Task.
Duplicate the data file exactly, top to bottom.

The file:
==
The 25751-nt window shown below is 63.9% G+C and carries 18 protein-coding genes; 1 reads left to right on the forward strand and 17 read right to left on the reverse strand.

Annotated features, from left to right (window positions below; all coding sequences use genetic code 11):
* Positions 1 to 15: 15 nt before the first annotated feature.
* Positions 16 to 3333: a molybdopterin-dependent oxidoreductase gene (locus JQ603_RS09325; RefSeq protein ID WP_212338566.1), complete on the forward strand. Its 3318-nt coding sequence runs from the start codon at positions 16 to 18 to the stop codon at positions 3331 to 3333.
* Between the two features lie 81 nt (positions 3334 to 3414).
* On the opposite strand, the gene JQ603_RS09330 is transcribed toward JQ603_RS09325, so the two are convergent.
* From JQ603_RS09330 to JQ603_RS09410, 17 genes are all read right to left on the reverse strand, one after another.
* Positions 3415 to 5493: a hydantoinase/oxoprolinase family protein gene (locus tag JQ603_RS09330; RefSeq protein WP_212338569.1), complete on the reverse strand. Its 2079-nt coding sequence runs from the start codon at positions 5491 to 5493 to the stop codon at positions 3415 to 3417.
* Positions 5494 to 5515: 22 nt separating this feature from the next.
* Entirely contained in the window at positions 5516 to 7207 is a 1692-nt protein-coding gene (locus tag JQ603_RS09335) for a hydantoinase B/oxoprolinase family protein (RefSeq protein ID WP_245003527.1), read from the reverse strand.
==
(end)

The 25751-nt window shown below is 63.9% G+C and carries 18 protein-coding genes; 1 reads left to right on the forward strand and 17 read right to left on the reverse strand.

Annotated features, from left to right (window positions below; all coding sequences use genetic code 11):
* Positions 1 to 15: 15 nt before the first annotated feature.
* Positions 16 to 3333: a molybdopterin-dependent oxidoreductase gene (locus JQ603_RS09325; RefSeq protein ID WP_212338566.1), complete on the forward strand. Its 3318-nt coding sequence runs from the start codon at positions 16 to 18 to the stop codon at positions 3331 to 3333.
* Between the two features lie 81 nt (positions 3334 to 3414).
* On the opposite strand, the gene JQ603_RS09330 is transcribed toward JQ603_RS09325, so the two are convergent.
* From JQ603_RS09330 to JQ603_RS09410, 17 genes are all read right to left on the reverse strand, one after another.
* Positions 3415 to 5493: a hydantoinase/oxoprolinase family protein gene (locus tag JQ603_RS09330; RefSeq protein WP_212338569.1), complete on the reverse strand. Its 2079-nt coding sequence runs from the start codon at positions 5491 to 5493 to the stop codon at positions 3415 to 3417.
* Positions 5494 to 5515: 22 nt separating this feature from the next.
* Entirely contained in the window at positions 5516 to 7207 is a 1692-nt protein-coding gene (locus tag JQ603_RS09335) for a hydantoinase B/oxoprolinase family protein (RefSeq protein ID WP_245003527.1), read from the reverse strand.